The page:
"If a city was dreaming … then the city is asleep. And I do not fear cities sleeping …. Sleeping cities are tame and harmless things. What I fear … is that one day the cities will waken. That one day the cities will rise."
World’s End, Neil Gaiman
I wanted to mention something about cities having their own character, and I thought of that dialogue in The Sandman. Cities are living things — they have their own character, shaped by the people inhabiting them, by the events happening within them, by the geography surrounding them.
Austin couldn’t be mistaken for Dallas, even though both are located in Texas. New York City couldn’t be mistaken for Honolulu. Hell, Honolulu couldn’t even be mistaken for Kahului.
The cities I visited in Japan are no different. Kyoto reminded me of Honolulu. Tokyo reminded me of New York City or Los Angeles. Osaka — definitely Austin.
Hiroshima is world-renowned for one of the most shocking events in human history. But what else could be said about the city? In terms to its size relative to the likes of Kyoto, Tokyo or Osaka, Hiroshima would be … Galveston, Round Rock, Oakland.
Hiroshima is a two-hour bullet train ride from Kyoto, located on the coast. The sea air gives the infrastructure and the architecture a rugged feel. Hiroshima looks worn, not the urban gleam of Tokyo. Hiroshima feels rough, not the relaxed gentility of Kyoto. Hiroshima is country, not the indie rock ‘n’ roll of Osaka.
To say it inelegantly, Hiroshima is the sticks.
Of course, it’s only the sticks to someone with a narrow view of urban living. The people who call Hiroshima home most likely don’t see it that way.
With practice, it’s fairly easy to navigate the subway and train stations in Tokyo, Osaka and even Kyoto. Hiroshima was not so transparent.
The city has a street car line — it’s not big enough to warrant a subway system. (Kyoto has a subway system, but it doesn’t have the same reach as its bus system.)
When my brother and I arrived at Hiroshima Station, he had a bit of a hard time trying to figure out where to board to get to Itsukushima Shrine on Miyajima Island. (Ed. note: jima already means island in Japanese, so to say Miyajima Island feels redundant.) There was a big sign in the station that seemed to spell it out, but since neither of us read Japanese all that well — he less than I — so boarding the wrong train was always a risk.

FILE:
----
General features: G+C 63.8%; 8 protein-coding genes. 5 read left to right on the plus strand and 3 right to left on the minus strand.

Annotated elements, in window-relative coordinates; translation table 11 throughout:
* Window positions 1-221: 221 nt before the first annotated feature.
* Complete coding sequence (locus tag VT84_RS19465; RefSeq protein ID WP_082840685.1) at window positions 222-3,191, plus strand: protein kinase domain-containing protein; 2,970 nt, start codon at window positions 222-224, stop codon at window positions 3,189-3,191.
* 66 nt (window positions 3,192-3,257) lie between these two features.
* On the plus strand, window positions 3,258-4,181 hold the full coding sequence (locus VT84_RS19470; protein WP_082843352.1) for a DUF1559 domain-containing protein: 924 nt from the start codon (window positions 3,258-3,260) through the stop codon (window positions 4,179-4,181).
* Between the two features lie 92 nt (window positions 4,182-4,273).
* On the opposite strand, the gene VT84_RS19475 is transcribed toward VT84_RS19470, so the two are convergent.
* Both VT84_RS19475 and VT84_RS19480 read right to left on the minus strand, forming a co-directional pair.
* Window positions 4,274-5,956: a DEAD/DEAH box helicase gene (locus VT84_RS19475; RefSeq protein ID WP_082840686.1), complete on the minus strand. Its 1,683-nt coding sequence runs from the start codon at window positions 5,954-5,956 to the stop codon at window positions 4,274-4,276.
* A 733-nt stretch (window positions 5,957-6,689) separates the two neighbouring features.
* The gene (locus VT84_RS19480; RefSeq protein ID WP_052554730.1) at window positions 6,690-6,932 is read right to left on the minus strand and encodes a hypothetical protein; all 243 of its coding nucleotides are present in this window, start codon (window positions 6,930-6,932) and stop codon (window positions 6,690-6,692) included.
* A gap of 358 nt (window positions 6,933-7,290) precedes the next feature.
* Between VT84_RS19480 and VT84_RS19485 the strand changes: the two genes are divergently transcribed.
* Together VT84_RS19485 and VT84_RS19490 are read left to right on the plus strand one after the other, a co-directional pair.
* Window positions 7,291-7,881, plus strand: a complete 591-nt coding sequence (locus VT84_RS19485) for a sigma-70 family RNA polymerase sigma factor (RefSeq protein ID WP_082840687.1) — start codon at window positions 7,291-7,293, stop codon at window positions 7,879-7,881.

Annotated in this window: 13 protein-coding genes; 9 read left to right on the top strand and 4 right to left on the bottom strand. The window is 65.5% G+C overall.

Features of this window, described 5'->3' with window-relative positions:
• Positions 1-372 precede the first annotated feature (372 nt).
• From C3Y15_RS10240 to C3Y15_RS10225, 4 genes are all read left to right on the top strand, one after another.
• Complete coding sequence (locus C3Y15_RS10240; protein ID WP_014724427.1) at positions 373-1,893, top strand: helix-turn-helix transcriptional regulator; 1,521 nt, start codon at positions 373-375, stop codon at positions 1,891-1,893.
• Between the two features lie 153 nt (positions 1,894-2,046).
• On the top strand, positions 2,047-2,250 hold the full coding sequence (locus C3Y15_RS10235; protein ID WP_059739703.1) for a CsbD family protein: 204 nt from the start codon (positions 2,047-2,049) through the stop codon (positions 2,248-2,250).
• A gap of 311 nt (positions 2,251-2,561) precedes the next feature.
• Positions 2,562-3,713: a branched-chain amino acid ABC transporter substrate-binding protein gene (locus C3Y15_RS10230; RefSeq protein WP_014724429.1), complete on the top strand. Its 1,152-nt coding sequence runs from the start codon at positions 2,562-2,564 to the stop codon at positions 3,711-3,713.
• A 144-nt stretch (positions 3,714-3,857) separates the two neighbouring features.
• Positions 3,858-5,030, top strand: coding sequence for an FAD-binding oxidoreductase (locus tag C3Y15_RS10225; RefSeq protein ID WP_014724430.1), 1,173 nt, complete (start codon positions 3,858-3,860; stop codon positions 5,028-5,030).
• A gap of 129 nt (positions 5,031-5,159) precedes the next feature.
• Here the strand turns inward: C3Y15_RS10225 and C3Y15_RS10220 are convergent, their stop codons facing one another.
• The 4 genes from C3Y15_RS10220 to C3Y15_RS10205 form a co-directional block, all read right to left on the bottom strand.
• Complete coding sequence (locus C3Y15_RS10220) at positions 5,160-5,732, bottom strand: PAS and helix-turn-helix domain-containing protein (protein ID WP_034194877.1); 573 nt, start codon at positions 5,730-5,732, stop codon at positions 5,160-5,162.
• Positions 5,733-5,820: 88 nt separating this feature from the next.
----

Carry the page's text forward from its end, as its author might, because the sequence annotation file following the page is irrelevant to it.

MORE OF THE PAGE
We went to the information desk, and they pointed us the way, handing out an English-language map of the transit system.
I knew of only two things about Hiroshima: the atomic bomb was detonated there, and a Los Angeles jazz group named itself after the city. I had no idea what else the city — and prefecture — had to offer.
Hiroshima is actually the capital of the prefecture of the same name. The prefecture includes 14 cities, one of which is Hatsukaichi, home to Miyajima Island and Itsukushima Shrine.
We took a JR train to the Miyajima stop — travel time, 23 minutes — then we boarded a ferry to Miyajima Island.
The Torii gate of Itsukushima Shrine, often called "The Floating Gate", looks like it’s built in the middle of the water. At low tide, a mud bar emerges that allows visitors to walk to the gate. It’s similar to Chinaman’s Hat near Oʻahu.
During the boat ride, a film crew was shooting a woman trying to hold up a picture frame as the gate came into view. I didn’t understand a word they were saying, but it was a comedic performance.
When we got off the ferry, my brother warned me about the deer. Deer are sacred symbols and allowed to roam freely on the island. Despite their cute cachet, they’re also a kind of pest. Got a guide book in your hand? The deer will munch on it if you’re not looking. And the pellets on the ground? Best not to step on them.
I encountered one deer while I was walking along the sea wall of the island. I let it go on its way.
I didn’t take many pictures of the shrine, instead opting to shoot video. I haven’t compiled the video yet, but I did miss some opportunities.